Who Fights for America?
The entire affair is a great tragedy — and a great danger to the future of the United States. When Roman Britain was abandoned by Honorius, the emperor at least had the excuse that the Britons never chose to be part of the empire in the first place. The United States of America is different: Every constituent state has at some point in history made a positive decision to enter the Union. When they did, the federal government assumed a definite set of obligations and responsibilities toward them, as much as those states assumed obligations toward it. When that federal government decides it will no longer meet those obligations and will moreover align itself with an antagonistic foreign power against its own states and citizens, what recourse is there?
Right now there is the recourse to the judiciary — and Texas is smartly taking that path. Yet it is dangerous and foolish in the extreme for the federal government to provoke the question, and to insist that the only pathway for American citizens on American soil is mute submission to its dictates. In south Texas, in the places where D.C. bureaucrats never go, the ordinary people are acutely sensitive to the issues at stake. Mere weeks back my colleagues met with ranchers in Starr County, Texas — remote, rural, and hard up on the Rio Grande — and one of those ranchers, a man who has encountered armed traffickers from Mexico on his own property more than once, asked about exactly this. He was a U.S. Army veteran who defended his country at war, he said, so why won’t the United States defend him?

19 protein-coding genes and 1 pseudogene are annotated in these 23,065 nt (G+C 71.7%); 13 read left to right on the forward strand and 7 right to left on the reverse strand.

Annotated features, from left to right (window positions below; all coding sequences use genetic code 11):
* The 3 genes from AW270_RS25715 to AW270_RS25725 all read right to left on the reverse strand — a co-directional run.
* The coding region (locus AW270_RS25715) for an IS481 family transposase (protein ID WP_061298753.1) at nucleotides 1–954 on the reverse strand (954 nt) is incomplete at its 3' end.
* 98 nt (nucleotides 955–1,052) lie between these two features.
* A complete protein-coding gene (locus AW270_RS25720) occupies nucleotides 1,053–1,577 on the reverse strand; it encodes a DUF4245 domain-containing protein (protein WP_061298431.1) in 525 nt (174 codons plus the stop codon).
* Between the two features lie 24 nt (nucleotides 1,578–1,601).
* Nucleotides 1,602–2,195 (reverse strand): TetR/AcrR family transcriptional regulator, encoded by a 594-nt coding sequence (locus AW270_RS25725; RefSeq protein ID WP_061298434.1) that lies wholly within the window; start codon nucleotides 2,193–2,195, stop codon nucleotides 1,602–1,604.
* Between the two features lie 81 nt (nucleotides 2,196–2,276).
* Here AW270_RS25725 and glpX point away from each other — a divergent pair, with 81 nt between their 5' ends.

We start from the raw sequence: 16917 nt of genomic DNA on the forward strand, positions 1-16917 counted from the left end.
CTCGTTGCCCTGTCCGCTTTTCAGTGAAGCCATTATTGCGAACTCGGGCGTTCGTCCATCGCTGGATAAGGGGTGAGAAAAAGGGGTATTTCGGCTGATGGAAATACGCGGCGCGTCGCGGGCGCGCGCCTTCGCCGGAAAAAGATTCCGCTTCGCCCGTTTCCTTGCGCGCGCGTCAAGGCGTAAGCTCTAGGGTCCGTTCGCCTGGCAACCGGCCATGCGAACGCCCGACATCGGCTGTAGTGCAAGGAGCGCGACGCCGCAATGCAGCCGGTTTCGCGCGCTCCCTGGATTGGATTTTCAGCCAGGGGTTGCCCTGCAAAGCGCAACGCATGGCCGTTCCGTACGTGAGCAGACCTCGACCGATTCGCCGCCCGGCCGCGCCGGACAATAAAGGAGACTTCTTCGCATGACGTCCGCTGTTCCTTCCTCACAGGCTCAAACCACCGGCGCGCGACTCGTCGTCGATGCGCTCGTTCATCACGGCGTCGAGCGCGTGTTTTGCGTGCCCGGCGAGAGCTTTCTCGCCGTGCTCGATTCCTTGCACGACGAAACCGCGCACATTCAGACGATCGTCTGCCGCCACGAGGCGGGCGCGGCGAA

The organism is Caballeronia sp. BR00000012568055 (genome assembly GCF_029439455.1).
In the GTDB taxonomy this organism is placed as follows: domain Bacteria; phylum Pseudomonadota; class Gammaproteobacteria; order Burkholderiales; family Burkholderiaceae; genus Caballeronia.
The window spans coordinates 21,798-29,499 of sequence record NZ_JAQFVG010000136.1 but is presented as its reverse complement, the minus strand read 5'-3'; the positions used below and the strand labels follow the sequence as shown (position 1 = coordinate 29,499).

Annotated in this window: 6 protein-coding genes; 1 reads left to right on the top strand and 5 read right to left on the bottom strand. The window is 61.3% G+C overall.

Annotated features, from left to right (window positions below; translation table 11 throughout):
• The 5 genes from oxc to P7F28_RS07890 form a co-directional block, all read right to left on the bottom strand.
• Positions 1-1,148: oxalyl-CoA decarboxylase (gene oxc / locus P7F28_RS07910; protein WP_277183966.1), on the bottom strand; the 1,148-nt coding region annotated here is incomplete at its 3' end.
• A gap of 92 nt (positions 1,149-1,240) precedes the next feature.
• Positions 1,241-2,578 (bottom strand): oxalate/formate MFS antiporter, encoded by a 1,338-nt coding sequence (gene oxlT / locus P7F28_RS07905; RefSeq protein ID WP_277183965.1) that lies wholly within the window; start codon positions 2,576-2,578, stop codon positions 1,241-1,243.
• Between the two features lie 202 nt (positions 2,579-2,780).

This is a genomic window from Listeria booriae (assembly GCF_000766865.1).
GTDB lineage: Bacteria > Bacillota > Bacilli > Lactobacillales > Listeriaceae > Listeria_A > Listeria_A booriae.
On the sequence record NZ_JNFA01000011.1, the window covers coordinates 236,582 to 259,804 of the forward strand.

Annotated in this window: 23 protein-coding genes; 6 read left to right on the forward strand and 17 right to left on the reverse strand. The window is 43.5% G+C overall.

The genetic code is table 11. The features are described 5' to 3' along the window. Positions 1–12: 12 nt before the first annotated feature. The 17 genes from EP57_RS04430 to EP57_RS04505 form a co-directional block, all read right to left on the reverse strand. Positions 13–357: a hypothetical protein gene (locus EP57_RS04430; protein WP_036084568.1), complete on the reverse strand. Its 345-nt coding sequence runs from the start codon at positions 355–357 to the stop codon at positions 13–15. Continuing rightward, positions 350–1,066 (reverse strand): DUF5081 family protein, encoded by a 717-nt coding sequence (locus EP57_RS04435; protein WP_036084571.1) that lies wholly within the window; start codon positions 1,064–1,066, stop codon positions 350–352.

He’s asking the right question. Washington, D.C., is giving the wrong answer. The good question and its bad answer illuminate what’s really at stake in the buoy-barrier case, which is — as is so often true — about things far beyond itself. Every American citizen in every American community has a legitimate expectation that his government will not attack his way of life, and will not side with foreign powers against him.
The Biden regime does both. In understanding what it means, we hear echoes of Thomas Jefferson’s distress from two centuries back: “This momentous question, like a fire bell in the night, awakened and filled me with terror. I considered it at once as the knell of the Union.” But the Union is not done yet. The question is whether the regime in D.C. will succeed in rendering it a tool for our repression — or Texas will succeed in returning it to its founding purpose.
The question is open. All we can say for sure is that if the Biden regime fights for Mexico, it is Texas, now, that fights for America.